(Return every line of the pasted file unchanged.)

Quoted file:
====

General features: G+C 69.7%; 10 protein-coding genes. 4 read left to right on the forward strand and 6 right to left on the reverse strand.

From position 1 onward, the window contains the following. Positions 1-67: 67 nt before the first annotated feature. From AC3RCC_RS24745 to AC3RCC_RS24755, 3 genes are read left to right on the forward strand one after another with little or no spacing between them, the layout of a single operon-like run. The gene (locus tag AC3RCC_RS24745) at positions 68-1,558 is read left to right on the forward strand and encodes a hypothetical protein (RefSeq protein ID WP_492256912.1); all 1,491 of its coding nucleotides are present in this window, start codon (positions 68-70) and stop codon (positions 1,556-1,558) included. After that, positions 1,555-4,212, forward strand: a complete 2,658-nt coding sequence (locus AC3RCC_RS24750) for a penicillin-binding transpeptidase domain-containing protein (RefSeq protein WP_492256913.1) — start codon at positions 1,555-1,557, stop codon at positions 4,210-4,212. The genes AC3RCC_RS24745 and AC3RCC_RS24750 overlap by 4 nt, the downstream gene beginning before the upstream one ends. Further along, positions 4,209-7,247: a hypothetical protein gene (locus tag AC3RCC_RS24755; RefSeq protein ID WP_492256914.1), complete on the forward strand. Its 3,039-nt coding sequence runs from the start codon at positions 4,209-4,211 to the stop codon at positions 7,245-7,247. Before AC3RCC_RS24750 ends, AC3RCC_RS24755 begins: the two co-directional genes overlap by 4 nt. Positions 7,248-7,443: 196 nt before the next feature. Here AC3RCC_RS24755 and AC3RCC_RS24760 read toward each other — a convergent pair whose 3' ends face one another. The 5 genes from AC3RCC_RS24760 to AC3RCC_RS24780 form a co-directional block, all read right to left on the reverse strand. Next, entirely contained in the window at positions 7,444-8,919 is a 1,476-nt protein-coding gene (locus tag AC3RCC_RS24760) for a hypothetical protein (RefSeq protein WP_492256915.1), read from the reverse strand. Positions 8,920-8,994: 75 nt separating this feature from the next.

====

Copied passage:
General features: G+C 69.7%; 10 protein-coding genes. 4 read left to right on the forward strand and 6 right to left on the reverse strand.

From position 1 onward, the window contains the following. Positions 1-67: 67 nt before the first annotated feature. From AC3RCC_RS24745 to AC3RCC_RS24755, 3 genes are read left to right on the forward strand one after another with little or no spacing between them, the layout of a single operon-like run. The gene (locus tag AC3RCC_RS24745) at positions 68-1,558 is read left to right on the forward strand and encodes a hypothetical protein (RefSeq protein ID WP_492256912.1); all 1,491 of its coding nucleotides are present in this window, start codon (positions 68-70) and stop codon (positions 1,556-1,558) included. After that, positions 1,555-4,212, forward strand: a complete 2,658-nt coding sequence (locus AC3RCC_RS24750) for a penicillin-binding transpeptidase domain-containing protein (RefSeq protein WP_492256913.1) — start codon at positions 1,555-1,557, stop codon at positions 4,210-4,212. The genes AC3RCC_RS24745 and AC3RCC_RS24750 overlap by 4 nt, the downstream gene beginning before the upstream one ends. Further along, positions 4,209-7,247: a hypothetical protein gene (locus tag AC3RCC_RS24755; RefSeq protein ID WP_492256914.1), complete on the forward strand. Its 3,039-nt coding sequence runs from the start codon at positions 4,209-4,211 to the stop codon at positions 7,245-7,247. Before AC3RCC_RS24750 ends, AC3RCC_RS24755 begins: the two co-directional genes overlap by 4 nt. Positions 7,248-7,443: 196 nt before the next feature. Here AC3RCC_RS24755 and AC3RCC_RS24760 read toward each other — a convergent pair whose 3' ends face one another. The 5 genes from AC3RCC_RS24760 to AC3RCC_RS24780 form a co-directional block, all read right to left on the reverse strand. Next, entirely contained in the window at positions 7,444-8,919 is a 1,476-nt protein-coding gene (locus tag AC3RCC_RS24760) for a hypothetical protein (RefSeq protein WP_492256915.1), read from the reverse strand. Positions 8,920-8,994: 75 nt separating this feature from the next.